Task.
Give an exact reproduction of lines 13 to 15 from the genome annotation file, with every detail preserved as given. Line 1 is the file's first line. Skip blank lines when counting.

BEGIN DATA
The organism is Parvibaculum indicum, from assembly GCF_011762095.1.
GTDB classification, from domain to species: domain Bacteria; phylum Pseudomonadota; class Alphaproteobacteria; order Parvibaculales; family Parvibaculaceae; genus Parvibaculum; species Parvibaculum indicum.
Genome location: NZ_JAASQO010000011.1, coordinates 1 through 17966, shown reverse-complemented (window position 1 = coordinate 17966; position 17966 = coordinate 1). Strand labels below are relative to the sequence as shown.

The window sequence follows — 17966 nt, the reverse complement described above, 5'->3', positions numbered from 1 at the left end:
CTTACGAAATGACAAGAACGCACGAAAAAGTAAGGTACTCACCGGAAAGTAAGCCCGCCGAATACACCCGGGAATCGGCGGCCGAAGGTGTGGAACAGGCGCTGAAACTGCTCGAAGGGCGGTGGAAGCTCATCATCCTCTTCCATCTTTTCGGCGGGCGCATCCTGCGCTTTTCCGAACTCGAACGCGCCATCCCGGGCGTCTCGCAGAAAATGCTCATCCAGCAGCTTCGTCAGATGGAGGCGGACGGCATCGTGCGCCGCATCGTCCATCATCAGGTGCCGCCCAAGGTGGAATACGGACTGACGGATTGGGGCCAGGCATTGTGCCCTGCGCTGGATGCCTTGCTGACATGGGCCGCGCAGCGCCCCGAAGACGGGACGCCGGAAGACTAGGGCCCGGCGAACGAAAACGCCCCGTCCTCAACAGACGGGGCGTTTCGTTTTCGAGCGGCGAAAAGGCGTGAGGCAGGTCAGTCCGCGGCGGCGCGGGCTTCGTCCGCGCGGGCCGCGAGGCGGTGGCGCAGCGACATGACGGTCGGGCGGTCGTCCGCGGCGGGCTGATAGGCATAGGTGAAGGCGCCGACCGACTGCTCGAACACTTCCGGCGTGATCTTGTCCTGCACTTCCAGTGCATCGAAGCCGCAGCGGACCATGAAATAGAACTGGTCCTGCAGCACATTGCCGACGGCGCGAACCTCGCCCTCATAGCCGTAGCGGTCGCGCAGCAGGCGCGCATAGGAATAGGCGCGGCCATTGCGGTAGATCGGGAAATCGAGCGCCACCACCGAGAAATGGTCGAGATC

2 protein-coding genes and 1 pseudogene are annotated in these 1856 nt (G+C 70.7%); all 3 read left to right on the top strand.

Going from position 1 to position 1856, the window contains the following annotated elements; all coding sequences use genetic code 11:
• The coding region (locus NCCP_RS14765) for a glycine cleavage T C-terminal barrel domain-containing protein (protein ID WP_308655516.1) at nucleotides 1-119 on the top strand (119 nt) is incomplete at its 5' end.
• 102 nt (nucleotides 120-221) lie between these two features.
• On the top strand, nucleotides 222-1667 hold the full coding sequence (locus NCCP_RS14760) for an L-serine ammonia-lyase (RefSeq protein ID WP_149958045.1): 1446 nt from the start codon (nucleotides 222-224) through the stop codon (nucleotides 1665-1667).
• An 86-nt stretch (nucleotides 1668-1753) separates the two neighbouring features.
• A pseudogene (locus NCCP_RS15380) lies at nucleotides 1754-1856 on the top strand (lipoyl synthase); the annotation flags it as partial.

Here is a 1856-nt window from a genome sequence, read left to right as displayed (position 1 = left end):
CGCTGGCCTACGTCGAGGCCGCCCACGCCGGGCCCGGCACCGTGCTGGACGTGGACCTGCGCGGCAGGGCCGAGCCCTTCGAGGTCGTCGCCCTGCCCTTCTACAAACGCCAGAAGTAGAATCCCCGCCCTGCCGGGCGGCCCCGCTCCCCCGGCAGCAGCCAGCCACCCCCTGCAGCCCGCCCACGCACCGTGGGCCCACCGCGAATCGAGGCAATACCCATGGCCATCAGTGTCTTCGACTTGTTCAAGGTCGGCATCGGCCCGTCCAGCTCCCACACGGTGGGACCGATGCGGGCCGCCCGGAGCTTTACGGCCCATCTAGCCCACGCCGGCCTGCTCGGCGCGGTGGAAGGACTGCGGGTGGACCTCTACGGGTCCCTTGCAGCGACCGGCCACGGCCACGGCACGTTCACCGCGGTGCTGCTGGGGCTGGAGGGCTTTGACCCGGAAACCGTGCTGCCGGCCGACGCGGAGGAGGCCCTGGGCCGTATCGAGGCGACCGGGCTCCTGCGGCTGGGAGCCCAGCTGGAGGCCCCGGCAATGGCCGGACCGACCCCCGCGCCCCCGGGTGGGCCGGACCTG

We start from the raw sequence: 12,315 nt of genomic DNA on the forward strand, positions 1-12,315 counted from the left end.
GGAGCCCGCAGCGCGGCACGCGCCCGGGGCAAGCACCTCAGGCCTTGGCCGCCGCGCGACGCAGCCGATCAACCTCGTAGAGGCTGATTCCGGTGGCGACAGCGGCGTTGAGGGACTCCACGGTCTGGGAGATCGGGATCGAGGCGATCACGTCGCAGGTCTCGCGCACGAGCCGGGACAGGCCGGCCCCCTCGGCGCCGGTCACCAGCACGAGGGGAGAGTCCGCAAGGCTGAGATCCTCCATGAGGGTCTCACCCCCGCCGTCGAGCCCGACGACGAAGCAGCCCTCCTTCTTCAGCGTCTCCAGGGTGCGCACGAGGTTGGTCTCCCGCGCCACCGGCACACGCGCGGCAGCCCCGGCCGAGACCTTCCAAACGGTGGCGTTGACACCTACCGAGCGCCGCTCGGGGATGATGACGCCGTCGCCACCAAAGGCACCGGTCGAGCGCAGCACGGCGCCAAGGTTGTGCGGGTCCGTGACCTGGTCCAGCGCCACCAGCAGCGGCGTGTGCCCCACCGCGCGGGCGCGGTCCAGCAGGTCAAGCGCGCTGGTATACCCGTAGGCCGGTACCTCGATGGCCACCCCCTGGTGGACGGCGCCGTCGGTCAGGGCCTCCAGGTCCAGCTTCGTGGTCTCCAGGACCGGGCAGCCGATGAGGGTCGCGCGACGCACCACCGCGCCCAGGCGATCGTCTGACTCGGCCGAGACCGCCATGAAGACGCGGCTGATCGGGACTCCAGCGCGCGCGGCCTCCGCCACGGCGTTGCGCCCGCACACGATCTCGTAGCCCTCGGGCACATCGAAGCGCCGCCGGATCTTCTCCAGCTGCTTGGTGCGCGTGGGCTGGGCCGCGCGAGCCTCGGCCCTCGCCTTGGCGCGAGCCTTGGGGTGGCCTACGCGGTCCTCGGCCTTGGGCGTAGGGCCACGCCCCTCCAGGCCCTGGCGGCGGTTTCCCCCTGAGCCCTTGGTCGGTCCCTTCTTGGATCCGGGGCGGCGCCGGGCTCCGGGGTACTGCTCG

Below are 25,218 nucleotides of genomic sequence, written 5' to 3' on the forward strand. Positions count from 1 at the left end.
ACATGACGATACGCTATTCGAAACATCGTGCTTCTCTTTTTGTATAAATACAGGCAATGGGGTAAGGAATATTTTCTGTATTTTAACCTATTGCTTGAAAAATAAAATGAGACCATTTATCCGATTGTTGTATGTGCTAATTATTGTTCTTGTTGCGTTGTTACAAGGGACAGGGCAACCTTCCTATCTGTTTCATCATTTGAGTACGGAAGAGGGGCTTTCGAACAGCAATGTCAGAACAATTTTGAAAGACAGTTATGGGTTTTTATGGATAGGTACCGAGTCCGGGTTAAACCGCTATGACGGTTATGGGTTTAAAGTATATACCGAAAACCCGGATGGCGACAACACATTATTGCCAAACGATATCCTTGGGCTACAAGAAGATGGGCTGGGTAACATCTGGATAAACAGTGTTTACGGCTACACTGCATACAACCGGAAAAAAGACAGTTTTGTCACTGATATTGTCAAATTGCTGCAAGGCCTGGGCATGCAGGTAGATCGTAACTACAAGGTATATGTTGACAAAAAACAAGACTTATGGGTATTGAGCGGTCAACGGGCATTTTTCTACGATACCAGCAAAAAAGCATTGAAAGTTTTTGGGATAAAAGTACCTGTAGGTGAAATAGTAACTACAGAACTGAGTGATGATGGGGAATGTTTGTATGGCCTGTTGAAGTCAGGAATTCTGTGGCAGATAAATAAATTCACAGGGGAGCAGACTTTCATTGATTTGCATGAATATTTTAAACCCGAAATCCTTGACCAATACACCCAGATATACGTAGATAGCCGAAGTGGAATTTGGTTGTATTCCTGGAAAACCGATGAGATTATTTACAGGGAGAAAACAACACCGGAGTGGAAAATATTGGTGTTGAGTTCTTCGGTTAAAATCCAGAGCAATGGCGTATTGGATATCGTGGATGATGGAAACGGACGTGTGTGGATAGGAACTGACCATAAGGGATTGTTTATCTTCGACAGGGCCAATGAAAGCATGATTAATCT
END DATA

Here is a 1856-nt window from a genome sequence, read left to right as displayed (position 1 = left end):
CGCTGGCCTACGTCGAGGCCGCCCACGCCGGGCCCGGCACCGTGCTGGACGTGGACCTGCGCGGCAGGGCCGAGCCCTTCGAGGTCGTCGCCCTGCCCTTCTACAAACGCCAGAAGTAGAATCCCCGCCCTGCCGGGCGGCCCCGCTCCCCCGGCAGCAGCCAGCCACCCCCTGCAGCCCGCCCACGCACCGTGGGCCCACCGCGAATCGAGGCAATACCCATGGCCATCAGTGTCTTCGACTTGTTCAAGGTCGGCATCGGCCCGTCCAGCTCCCACACGGTGGGACCGATGCGGGCCGCCCGGAGCTTTACGGCCCATCTAGCCCACGCCGGCCTGCTCGGCGCGGTGGAAGGACTGCGGGTGGACCTCTACGGGTCCCTTGCAGCGACCGGCCACGGCCACGGCACGTTCACCGCGGTGCTGCTGGGGCTGGAGGGCTTTGACCCGGAAACCGTGCTGCCGGCCGACGCGGAGGAGGCCCTGGGCCGTATCGAGGCGACCGGGCTCCTGCGGCTGGGAGCCCAGCTGGAGGCCCCGGCAATGGCCGGACCGACCCCCGCGCCCCCGGGTGGGCCGGACCTG

We start from the raw sequence: 12,315 nt of genomic DNA on the forward strand, positions 1-12,315 counted from the left end.